The DOT announced its intentions last November, explaining that increased tolls are needed to replace the roadway's two aging drawbridges.

The state plans to start construction of a taller fixed span bridge to replace the Pinellas Bayway Bridge in early 2009 with a similar replacement for the Tierra Verde Bridge to follow.

The total estimated cost is $180-million.

To fund the project, tolls would jump from 50 cents to $1.25 along the east and west portion of the Bayway and the toll leading to Fort De Soto Park would go from 35 cents to $2.50.

But the plan relies on two bills in the House and Senate that would transfer jurisdiction over the toll rates from the Legislature to the DOT.

If all goes according to the plans, the rate increase could start as early as July 1.

"The FDOT is just waving their arms and hoping that people won't contest it and they're wrong," Travis Jarman, a board member of the Bayway Isles Homeowners Club, said.

Neighborhood associations from the island communities sandwiched between the toll booths and the surrounding neighborhoods that rely on the Bayway for beach access are bonding together.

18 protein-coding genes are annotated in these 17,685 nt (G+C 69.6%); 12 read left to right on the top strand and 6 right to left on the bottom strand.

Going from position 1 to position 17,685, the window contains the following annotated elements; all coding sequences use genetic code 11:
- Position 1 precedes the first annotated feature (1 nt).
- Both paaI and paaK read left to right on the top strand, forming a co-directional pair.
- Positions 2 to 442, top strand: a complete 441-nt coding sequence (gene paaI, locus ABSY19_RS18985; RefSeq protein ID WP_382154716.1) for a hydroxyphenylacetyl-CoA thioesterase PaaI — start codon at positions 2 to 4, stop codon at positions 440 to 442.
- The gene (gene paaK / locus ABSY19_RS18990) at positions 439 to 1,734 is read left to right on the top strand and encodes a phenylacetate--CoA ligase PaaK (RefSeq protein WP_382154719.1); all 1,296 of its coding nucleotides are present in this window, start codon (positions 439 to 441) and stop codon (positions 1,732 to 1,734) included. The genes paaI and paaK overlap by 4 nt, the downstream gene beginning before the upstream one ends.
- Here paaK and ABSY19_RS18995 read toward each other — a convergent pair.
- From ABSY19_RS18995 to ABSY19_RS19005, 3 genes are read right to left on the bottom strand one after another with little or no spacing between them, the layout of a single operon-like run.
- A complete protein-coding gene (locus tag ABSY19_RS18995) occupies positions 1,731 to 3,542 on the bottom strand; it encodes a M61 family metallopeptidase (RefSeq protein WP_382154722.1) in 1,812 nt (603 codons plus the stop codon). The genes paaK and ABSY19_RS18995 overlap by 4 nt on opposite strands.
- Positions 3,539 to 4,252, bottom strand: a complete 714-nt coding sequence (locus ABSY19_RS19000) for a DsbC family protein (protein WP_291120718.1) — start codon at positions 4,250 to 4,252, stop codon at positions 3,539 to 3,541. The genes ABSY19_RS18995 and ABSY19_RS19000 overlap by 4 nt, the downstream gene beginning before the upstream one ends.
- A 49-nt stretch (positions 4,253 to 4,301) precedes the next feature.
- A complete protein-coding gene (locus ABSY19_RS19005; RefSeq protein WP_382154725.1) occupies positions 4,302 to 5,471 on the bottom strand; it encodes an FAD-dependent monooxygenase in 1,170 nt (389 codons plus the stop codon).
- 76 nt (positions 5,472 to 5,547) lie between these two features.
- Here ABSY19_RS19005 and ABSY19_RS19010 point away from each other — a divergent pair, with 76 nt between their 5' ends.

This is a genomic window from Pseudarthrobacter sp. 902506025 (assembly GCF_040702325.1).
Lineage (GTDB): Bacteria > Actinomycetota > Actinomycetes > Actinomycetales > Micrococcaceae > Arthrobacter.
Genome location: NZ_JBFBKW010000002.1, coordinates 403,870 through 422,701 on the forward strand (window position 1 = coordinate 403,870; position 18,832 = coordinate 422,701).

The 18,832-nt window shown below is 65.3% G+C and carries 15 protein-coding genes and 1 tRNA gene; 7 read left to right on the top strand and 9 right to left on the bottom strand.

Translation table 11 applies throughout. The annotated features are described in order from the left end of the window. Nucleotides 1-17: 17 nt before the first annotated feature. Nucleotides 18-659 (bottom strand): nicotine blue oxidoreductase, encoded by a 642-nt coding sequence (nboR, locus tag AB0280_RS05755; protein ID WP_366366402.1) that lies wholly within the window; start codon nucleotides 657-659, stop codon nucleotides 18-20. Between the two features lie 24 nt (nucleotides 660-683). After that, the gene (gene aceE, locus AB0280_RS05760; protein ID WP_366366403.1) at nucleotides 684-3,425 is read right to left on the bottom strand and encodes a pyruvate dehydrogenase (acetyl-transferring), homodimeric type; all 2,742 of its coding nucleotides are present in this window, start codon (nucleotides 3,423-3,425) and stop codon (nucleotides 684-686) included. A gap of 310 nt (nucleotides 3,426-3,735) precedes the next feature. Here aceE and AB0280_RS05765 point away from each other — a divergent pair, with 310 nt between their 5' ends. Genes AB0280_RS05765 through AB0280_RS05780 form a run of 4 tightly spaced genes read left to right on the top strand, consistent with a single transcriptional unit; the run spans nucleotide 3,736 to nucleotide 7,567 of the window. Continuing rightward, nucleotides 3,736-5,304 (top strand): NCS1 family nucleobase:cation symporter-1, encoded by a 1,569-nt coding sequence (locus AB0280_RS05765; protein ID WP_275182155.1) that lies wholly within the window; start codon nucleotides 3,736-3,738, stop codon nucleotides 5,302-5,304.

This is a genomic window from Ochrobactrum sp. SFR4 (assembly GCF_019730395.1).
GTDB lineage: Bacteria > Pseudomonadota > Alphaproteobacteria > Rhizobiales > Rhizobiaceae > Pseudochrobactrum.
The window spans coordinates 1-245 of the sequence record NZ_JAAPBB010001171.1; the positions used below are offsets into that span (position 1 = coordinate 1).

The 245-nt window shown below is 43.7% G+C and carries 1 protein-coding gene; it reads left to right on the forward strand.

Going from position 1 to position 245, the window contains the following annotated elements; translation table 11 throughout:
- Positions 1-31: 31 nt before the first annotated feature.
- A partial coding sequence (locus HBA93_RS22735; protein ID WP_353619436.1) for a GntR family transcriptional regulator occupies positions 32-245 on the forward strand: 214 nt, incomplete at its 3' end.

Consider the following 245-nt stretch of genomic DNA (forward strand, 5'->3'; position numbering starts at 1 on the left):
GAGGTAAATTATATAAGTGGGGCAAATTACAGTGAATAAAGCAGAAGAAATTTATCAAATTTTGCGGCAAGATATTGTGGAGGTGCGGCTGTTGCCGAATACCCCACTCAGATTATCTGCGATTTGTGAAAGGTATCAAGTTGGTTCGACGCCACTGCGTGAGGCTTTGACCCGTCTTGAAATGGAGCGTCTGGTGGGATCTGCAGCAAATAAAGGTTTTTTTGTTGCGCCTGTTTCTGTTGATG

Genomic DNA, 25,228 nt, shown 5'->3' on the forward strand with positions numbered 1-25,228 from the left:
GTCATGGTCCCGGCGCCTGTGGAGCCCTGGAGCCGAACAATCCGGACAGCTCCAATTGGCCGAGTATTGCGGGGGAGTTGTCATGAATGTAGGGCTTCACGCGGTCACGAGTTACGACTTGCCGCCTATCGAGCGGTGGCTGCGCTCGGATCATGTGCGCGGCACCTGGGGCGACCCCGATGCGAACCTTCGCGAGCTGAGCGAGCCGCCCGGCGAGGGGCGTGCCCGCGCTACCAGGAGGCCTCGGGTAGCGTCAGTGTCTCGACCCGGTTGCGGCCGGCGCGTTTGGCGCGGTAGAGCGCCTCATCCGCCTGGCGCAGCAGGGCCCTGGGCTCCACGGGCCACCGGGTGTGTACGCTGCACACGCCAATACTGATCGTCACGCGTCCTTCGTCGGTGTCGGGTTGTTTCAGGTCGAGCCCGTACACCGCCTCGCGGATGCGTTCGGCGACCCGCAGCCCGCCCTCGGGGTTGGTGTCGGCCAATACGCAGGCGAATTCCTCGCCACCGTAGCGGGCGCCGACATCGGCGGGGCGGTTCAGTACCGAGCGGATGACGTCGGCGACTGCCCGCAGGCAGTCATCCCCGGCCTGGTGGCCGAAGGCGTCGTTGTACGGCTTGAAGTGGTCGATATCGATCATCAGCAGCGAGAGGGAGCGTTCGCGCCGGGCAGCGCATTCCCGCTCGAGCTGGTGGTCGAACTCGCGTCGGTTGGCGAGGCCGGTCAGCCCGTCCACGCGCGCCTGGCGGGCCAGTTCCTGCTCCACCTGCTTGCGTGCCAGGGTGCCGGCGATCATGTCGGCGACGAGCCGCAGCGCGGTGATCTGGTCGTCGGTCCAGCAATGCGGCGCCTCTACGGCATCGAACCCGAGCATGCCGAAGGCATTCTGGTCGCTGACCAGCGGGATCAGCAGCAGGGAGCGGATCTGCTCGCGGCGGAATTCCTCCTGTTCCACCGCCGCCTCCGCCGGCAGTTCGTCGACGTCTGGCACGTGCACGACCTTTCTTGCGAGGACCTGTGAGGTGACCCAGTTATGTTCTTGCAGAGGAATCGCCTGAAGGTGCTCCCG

The coalition will likely include Lakewood Estates group and the Greater Pinellas Point Civic Association for a combined total of about 25,000 residents, Jarman said.

While the rate change would also apply to annual passes for Isla Del Sol and Tierra Verde residents, boosting them from $50 to $125, the $18-million removed from the Bayway's toll fund to pay for the widening of Blind Pass Road is what really has them up in arms.

It was removed from the fund by the Legislature in the mid 1990s and never returned.

"If you want the people who use the bridges to pay, I understand, but don't take our money to use somewhere else and still make us pay. It's not fair," said Ellis Hartman, president of the Bahia Homeowners association on Isla Del Sol.